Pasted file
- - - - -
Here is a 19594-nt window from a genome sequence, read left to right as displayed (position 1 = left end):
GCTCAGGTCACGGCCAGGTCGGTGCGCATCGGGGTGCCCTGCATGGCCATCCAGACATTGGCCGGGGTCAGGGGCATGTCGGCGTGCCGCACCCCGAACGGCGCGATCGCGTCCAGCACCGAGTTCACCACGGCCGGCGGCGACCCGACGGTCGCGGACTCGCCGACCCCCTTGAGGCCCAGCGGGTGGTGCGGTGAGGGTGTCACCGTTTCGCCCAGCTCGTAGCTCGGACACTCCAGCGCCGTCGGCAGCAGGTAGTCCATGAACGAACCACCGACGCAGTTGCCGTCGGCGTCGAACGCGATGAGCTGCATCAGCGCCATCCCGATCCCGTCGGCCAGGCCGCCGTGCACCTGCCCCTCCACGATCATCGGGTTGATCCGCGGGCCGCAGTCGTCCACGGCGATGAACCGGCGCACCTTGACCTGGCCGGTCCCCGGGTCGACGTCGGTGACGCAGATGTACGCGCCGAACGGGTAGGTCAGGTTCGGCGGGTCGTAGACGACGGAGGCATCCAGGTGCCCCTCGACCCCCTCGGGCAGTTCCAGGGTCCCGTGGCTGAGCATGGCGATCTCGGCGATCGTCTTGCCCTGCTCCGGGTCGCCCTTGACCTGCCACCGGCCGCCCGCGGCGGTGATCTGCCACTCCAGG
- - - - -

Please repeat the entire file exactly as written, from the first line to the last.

Here is a 19594-nt window from a genome sequence, read left to right as displayed (position 1 = left end):
GCTCAGGTCACGGCCAGGTCGGTGCGCATCGGGGTGCCCTGCATGGCCATCCAGACATTGGCCGGGGTCAGGGGCATGTCGGCGTGCCGCACCCCGAACGGCGCGATCGCGTCCAGCACCGAGTTCACCACGGCCGGCGGCGACCCGACGGTCGCGGACTCGCCGACCCCCTTGAGGCCCAGCGGGTGGTGCGGTGAGGGTGTCACCGTTTCGCCCAGCTCGTAGCTCGGACACTCCAGCGCCGTCGGCAGCAGGTAGTCCATGAACGAACCACCGACGCAGTTGCCGTCGGCGTCGAACGCGATGAGCTGCATCAGCGCCATCCCGATCCCGTCGGCCAGGCCGCCGTGCACCTGCCCCTCCACGATCATCGGGTTGATCCGCGGGCCGCAGTCGTCCACGGCGATGAACCGGCGCACCTTGACCTGGCCGGTCCCCGGGTCGACGTCGGTGACGCAGATGTACGCGCCGAACGGGTAGGTCAGGTTCGGCGGGTCGTAGACGACGGAGGCATCCAGGTGCCCCTCGACCCCCTCGGGCAGTTCCAGGGTCCCGTGGCTGAGCATGGCGATCTCGGCGATCGTCTTGCCCTGCTCCGGGTCGCCCTTGACCTGCCACCGGCCGCCCGCGGCGGTGATCTGCCACTCCAGG